With faster, on-demand flash data storage, allied to the continued exponential rate of computing power, brings “disruptive” changes to analytics, such as you decide early on what types of analysis jobs are likely to yield results.

Overall, IQT divides its “focus areas” into information and communication technology, such as advanced analytics, cloud and infrastructure, digital identity, tools for field missions and mobility, and physical and biological, including DNA fingerprinting, genome analysis, energy harvesting and batteries, lasers and threat detection.

The ‘Q” in its name, while only added to “intelligence” to bring some marketing pizzazz by referencing the gadgets man in the James Bond media franchise, remains apt. IQT’s portfolio companies develop tools suitable for a spy book, including Sonitus Medical, which told news provider NPR in 2012 it had received IQT funding to turn its hearing aid into a two-way radio that allows users to attach the device to their teeth rather than their ear to hear sound.


*IQT declined to comment on-record for this article due to our global audience but fact-checked the data and its staff agreed to talk on background. Concerns about publicly discussing IQT meant all other sources wanted to remain on background, Crow was unavailable after his office was contacted.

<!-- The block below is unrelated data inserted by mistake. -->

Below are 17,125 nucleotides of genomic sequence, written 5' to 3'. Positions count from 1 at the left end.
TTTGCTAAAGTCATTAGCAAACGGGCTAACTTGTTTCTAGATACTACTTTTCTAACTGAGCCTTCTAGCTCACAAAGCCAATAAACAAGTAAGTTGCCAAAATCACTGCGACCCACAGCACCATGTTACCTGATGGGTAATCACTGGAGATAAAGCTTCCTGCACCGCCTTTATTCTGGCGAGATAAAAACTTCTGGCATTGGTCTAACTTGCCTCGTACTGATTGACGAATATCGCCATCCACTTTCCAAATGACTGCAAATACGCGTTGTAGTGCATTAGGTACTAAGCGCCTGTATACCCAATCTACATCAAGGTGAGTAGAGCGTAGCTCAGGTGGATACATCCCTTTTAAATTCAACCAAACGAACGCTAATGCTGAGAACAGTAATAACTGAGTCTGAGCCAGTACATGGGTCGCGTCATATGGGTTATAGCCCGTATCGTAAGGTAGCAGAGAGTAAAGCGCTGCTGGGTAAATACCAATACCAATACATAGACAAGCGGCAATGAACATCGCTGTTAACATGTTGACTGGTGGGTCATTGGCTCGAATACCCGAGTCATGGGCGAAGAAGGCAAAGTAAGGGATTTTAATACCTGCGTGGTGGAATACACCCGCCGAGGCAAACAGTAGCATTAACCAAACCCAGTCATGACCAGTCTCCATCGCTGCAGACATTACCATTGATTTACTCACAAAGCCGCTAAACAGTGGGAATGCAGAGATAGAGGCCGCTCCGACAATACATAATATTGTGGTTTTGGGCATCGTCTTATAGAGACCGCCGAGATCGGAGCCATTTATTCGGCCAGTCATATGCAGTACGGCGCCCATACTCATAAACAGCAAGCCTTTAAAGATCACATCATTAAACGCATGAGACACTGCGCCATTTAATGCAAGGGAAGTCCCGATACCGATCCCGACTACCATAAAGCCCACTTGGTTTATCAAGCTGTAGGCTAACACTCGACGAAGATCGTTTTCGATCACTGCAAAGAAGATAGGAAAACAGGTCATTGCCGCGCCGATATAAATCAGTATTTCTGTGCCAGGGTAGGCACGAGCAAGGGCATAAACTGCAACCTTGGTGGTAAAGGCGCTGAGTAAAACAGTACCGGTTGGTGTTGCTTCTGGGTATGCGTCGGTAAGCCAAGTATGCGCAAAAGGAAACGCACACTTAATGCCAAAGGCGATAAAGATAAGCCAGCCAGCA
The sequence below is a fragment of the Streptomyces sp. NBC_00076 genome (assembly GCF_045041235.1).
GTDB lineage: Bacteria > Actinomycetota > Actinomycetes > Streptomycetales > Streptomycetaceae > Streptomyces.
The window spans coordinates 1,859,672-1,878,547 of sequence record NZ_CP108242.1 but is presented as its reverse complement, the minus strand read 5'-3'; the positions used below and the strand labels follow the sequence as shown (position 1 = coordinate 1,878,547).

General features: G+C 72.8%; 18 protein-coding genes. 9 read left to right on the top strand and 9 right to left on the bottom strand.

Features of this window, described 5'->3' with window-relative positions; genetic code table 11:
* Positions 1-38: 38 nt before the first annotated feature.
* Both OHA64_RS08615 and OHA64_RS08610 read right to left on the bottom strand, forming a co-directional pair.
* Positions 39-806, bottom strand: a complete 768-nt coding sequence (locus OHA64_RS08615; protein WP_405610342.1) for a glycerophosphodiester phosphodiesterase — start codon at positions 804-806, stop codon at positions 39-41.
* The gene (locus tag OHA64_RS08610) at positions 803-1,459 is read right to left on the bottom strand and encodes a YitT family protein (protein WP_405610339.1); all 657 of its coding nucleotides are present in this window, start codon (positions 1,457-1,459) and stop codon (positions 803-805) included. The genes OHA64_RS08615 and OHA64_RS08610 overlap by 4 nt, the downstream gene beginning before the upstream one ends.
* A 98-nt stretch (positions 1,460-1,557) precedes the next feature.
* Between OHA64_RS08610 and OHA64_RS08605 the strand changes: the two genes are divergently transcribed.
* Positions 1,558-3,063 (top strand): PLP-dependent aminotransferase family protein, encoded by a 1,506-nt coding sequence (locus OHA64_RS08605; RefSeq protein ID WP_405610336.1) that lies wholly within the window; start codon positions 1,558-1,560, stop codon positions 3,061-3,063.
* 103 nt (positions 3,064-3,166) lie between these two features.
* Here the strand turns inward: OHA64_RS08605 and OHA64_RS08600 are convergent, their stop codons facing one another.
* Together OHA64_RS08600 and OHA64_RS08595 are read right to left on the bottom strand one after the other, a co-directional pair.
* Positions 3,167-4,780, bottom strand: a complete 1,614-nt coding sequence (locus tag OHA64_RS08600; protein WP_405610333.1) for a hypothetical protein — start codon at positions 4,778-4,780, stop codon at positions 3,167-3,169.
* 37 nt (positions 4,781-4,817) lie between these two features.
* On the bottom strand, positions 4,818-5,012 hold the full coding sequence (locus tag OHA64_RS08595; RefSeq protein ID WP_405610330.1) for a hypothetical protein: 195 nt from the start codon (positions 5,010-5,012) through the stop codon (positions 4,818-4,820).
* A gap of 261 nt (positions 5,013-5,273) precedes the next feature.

Factbox: In-Q-Tel, collected as at end-October 2012

92 employees in three offices (Alington, VA; Waltham MA; Menlo Park, CA)

2012 assets of $218.7m (liabilities of $87m), up from $178m in 2011 and $142.9m in 2010

Key staff:

Michael Crow, In-Q-Tel's nonexecutive chairman and president of Arizona State University

Chris Darby, chief executive (CEO)

Bob Gleichauf, chief scientist and director IQT’s Lab 41

Bill Strecker, chief technology officer

Steve Bowsher, managing partner

Investment partners: Mark Breier, Simon Davidson George Hoyem Peter Kuper Brinda Jadeja
Thomas Gillespie Brian Smith, Eric Kaufmann.

Copyright Mawsonia Limited 2010. Please don´t cut articles from or the PDF and redistribute by email or post to the web without written permission.